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millions of undocumented immigrants who have been in this country since before 2011, saying it does not meet special budget rules being used to pass the bill. a group of democratic senators issued a statement last night saying, in part, we strongly disagree with the senate parliamentarian's interpretation of our immigration proposal and we will pursue every means to achieve a path to citizenship in the build back better act. with me now, jake sherman, founder of punch bowl news, and an msnbc political contributor. jake, good to see you this morning. this was kind of a surprise for those who get surprised easy, i guess. here's some of what illinois senator dick durbin, a leading proponent of immigration parliamentarian's ruling. >> we're considering what options remain. >> is there a plan "d" or whatever, wherever we are? >> no, not at this point. >> so durbin says that there are no plans right now for "d," "e,"
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or "f." are democrats essentially saying this is the end of the line for immigration reform? it's either in the build back act or in no act? >> well, let's unpack this a little bit. number one, this is now third time that the parliamentarian has knocked out immigration in the pilled back better act. we have a better sense on where the parliamentarian is on that issue. and as you noted, there shouldn't be any surprise, because this has happened now a number of times. the question then becomes, do they try to take another stab at it. a lot of people up here, republicans and democrats, don't think there's any plan that would meet the parliamentarian's muster. that's the first -- that's the two big dynamics. and when this bill goes back to the house, if the senate passes it, will progressives in the house say they're not voting this, because it doesn't include immigration reform? that's another issue. there's some talk and it's really just talk, it's not reality. i want to emphasize that, about overruling the parliamentarian. that's not going to happen.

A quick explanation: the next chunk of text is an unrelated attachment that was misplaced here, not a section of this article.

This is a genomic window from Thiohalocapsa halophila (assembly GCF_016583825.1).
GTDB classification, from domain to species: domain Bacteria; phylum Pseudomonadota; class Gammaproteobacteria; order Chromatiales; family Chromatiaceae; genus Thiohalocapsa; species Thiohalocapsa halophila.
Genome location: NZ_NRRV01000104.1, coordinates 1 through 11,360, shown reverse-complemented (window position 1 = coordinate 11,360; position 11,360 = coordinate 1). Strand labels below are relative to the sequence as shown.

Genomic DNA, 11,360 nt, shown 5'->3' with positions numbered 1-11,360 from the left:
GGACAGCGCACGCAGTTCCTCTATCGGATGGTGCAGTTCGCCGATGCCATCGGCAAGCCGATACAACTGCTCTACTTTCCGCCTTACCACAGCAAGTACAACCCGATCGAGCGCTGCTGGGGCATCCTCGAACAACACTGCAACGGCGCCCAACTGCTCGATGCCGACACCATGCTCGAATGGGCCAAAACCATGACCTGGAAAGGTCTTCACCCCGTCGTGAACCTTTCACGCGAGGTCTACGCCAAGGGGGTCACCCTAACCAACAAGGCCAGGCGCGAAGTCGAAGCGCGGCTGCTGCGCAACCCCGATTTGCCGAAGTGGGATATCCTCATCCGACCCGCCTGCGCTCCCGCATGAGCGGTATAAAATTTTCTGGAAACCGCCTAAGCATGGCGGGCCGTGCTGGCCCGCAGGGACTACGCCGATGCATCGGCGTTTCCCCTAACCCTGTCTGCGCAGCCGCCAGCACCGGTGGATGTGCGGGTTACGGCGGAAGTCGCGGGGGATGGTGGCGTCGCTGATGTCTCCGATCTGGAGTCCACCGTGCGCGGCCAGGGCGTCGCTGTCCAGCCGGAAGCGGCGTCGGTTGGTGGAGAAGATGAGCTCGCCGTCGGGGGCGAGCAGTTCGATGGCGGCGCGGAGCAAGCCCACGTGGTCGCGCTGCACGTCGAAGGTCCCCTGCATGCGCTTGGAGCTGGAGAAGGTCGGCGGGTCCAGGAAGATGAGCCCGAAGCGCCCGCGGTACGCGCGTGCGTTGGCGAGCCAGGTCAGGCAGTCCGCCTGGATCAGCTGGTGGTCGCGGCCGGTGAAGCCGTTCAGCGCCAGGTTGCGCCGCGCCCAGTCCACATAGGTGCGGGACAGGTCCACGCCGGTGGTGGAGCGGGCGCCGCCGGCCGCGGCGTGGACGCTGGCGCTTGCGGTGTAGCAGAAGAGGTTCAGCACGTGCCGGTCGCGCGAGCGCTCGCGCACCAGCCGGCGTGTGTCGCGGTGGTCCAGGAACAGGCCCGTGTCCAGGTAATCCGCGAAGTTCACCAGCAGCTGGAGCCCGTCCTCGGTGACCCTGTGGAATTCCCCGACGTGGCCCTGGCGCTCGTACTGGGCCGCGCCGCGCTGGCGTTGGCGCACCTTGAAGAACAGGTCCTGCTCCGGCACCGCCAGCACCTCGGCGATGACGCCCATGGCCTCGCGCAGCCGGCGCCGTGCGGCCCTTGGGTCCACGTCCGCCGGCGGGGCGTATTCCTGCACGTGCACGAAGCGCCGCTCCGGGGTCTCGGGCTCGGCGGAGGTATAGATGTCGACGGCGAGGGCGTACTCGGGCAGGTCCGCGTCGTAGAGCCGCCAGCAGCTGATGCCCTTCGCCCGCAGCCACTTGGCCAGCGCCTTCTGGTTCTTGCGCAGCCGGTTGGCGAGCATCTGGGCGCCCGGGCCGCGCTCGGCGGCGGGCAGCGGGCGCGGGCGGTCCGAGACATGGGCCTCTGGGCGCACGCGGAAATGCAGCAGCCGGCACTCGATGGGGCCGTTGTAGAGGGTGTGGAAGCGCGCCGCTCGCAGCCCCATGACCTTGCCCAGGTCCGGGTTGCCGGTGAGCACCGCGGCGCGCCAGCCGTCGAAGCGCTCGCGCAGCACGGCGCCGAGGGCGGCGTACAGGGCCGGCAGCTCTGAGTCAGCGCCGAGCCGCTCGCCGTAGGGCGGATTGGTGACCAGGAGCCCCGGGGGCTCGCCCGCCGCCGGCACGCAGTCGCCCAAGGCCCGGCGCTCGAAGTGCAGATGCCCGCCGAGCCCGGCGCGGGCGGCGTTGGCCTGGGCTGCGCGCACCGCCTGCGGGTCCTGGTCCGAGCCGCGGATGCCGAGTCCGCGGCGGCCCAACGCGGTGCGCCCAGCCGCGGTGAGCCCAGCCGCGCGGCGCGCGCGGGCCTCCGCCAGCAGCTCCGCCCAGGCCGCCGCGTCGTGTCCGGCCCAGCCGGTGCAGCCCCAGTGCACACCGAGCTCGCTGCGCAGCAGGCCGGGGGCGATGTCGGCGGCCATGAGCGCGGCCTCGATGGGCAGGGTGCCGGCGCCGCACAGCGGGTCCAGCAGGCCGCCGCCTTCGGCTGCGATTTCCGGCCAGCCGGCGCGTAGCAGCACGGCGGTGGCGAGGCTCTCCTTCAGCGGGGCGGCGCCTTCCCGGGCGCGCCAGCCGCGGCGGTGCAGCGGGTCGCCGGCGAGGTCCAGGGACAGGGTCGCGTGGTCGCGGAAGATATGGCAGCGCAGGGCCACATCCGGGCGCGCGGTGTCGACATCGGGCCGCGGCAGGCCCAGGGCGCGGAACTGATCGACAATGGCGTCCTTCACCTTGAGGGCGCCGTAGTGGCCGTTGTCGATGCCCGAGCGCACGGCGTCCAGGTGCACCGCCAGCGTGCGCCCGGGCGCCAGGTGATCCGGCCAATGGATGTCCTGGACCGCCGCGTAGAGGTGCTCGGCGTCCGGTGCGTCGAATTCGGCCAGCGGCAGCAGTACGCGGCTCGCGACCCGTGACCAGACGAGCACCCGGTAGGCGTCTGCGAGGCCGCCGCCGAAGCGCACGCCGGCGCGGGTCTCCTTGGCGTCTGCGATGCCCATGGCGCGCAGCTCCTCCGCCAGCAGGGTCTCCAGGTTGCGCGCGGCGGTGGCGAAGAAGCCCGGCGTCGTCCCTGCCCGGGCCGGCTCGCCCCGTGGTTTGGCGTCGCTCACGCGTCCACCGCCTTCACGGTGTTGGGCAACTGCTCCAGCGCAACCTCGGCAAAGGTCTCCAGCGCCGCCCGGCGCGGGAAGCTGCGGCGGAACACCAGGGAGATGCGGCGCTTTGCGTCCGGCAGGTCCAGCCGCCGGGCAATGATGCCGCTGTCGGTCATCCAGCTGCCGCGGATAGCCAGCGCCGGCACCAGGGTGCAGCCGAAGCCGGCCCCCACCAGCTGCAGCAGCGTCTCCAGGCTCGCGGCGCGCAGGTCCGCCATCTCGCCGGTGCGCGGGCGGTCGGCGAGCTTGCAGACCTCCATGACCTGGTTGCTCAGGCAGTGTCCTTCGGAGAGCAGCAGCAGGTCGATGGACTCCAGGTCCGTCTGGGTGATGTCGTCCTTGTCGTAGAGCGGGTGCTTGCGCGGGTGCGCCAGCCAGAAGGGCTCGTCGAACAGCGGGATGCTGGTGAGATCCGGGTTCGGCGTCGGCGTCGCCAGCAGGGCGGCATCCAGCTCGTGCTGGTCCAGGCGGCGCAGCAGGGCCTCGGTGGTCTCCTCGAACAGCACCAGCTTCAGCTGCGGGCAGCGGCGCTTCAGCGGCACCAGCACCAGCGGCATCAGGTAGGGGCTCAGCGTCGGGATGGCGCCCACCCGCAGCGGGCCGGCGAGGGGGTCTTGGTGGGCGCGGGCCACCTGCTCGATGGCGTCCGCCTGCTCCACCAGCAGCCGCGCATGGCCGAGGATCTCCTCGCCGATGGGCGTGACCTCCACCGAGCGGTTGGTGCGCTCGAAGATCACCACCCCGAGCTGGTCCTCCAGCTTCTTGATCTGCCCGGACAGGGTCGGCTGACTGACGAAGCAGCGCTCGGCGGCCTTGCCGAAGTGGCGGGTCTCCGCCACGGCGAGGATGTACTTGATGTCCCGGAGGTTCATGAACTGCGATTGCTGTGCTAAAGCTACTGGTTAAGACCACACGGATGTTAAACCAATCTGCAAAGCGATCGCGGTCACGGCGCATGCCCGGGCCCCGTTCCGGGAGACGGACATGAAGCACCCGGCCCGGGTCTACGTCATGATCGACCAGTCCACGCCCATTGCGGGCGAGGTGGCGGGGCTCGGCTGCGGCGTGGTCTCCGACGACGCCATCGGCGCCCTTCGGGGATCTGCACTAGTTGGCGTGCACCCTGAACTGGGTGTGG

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joe manchin has said that he will not, under any circumstances, underrule the parliamentarian's ruling. schumer could, i guess, fire the parliamentarian. he hasn't shown the appetite to do that either. you mentioned, is there an opportunity to do immigration reform outside of the build back better act? of course, that would be subject to the senate's 60-vote threshold, unless the senate blows up the senate rules and nukes the filibuster, gets rid of the filibuster, which is also not happening, at this point. so they're really in kind of a jam here when it comes to an immigration overhaul. and just one more quick point here. the immigration overhaul that they had in this piece of legislation, in the build back better act was relatively tepid in the sense that it did not include a pathway to citizenship. it just basically regularized people that were undocumented. meaning that it gave them legal status. it did not include that very important pathway to citizenship that people -- that advocates believe is very important for undocumented immigrants. so, all of that being said,
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democrats are in quite a pickle here. >> and jake, you know, a lot of like, for example, a group of members of the house are saying that this should not be acceptable, that it has to be immigration reform, it has to include a pathway to citizenship or else they'll reject it, which is something that you were talking about. the fact is, that in the past, they've seemed to be able to change their political strength on this particular issue. if there is some form of immigration reform. but if there's none in this build back better bill, it -- is there a chance that simply they'll say, can't do? >> so that's the big question. that's the question that the house is going to face in a couple of months, presumably, when this gets out of the senate, which is, something -- is this large-scale bill that touches basically every part of the social safety net, presume apply, if it stays in tact, is this better than nothing? are we willing, meaning house